Nemerov worries, too, about the possibility that bourgeois collectors found her subtle intimacies merely soothing. Yet the idea that New York collectors would seek out pictures they thought comforting is a misreading of the psychology of New York collectors; they like to collect what they don’t think likes them. The prestige lies in showing that you don’t need to be flattered by the art you own. This is why, in the apartments of Manhattan collectors, sweet photographs of the grandchildren are hived off in the bedroom, while kinky Koonses and Bacons take places of honor next to the coffee table. (The people who thought of Frankenthaler’s art as in any way “easy” were, in that period, teaching in colleges, not collecting paintings.)
Nemerov’s admiration for his heroine sometimes makes him overrate her originality. “Helen’s sensitivity allowed her to grant ordinary experience—faltering, incomplete, apparently meaningless—the large solemnity of art,” he writes, as if this were not the achievement of every landscape and still-life since the birth of painting. Of all the constraints that make art matter, that pairing—small, sensual objects seeking big, lifesaving points—is the most familiar. Having once been shuttered in a classroom where commonplace lyricism is censored and the depiction of intimate experience is assumed to be merely a cover for bourgeois ideology, Nemerov is a bit like Molière’s M. Jourdain, discovering that he has been speaking prose his whole life—or, in this case, discovering that, while he has been speaking prose, everyone he studies has been reciting poetry all along.
From today’s perspective, the most striking thing about Frankenthaler’s career is how much all the things that were said to belittle her, sometimes by other women, now seem to point toward her art’s larger soul. Joan Mitchell may have sneered at Frankenthaler as that “Kotex painter,” while Grace Hartigan said that her pictures seemed “made between cocktails and dinner.” Now the Bonnard-like ease within the cycles of domesticity, and even the possible origins of her work in menstrual staining, are seen by feminist critics as an admirable uplifting of the “abject.” Nemerov is appropriately voluble on this subject: “The painting that left the studio, the painting that hung on the gallery wall, offered such a range of experiences and emotions that it might disguise how it had all started with a gesture connoting such a private and bodily function.”
He is surely right to sense a larger American story here, about women, painting, and the elevation of the decorative instinct in art. Impressionist painting became uniquely valued in America at a time when it was still scorned in France, in large part for being “feminine,” instinctive, and soft. (It was no accident that the leading post-Impressionist correctives to Impressionism were almost comically phallic, as with Seurat’s Piero-like pillar people.) The Chicago curator Gloria Groom has established that American women played a crucial role here. Mary Cassatt and May Alcott (the original Amy March) formed a circle in France that assisted married women with money to buy pictures, and advised them to heed the judgment of Sara Hallowell, a remarkable curator and art adviser in Paris. These viewers prized exactly the qualities that made the art of Monet, Renoir, and Pissarro dubious in France: non-heroic, housebound subjects like babies and kitchens, an allergy to firm contour and an adherence to the domesticity of the passing day. This tradition of “feminine” defiance is part of the inheritance of Frankenthaler’s art. It extends to a painter like Elizabeth Murray, but also to the seemingly Dadaist activity of Janine Antoni, who was rightly included in “Pretty Raw: After and Around Helen Frankenthaler,” a 2015 show at Brandeis University. Antoni chews chocolate and then, spitting it out, forms it into her own signature objects—an extension, in deadpan form, of Frankenthaler’s revaluing of the messy necessary liquids of life.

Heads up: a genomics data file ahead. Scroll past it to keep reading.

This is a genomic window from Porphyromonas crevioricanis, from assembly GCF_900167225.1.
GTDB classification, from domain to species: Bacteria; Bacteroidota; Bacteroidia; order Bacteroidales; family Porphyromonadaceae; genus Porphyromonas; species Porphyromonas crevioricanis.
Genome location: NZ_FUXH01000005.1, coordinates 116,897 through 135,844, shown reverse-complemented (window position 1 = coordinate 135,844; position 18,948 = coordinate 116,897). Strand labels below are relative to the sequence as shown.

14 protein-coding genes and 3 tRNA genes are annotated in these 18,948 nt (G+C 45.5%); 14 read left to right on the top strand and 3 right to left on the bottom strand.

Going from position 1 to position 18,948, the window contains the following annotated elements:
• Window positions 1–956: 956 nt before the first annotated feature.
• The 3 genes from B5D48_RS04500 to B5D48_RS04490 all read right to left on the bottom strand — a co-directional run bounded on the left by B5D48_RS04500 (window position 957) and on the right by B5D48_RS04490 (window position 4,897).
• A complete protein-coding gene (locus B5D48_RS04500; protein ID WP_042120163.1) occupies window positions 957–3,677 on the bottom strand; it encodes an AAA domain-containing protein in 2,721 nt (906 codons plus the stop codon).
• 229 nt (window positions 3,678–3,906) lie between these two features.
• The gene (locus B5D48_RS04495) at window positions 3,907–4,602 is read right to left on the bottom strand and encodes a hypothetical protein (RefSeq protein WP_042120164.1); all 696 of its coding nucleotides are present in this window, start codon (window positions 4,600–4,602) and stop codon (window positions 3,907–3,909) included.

In the classic pattern of the oppressed taking on the values of the oppressor, social radicals still sometimes think that only “subversive” art—tense and tedious—can be serious, while things that look like big watercolors cannot be. This dismissal leaps past gender to the heart of the modernist enterprise, where Monet’s delight in painting for the eye is still suspect, and Matisse’s calm insistence that he saw his art as akin to a comfortable armchair for an exhausted businessman is still the most taboo of all artist manifestos. And yet this unashamedly decorative impulse, experienced as a woman’s domain, is a constant in the American tradition. For her fond biographer, Frankenthaler’s art delights the eye, as it was designed to, and that’s enough. Enough? It’s everything. ♦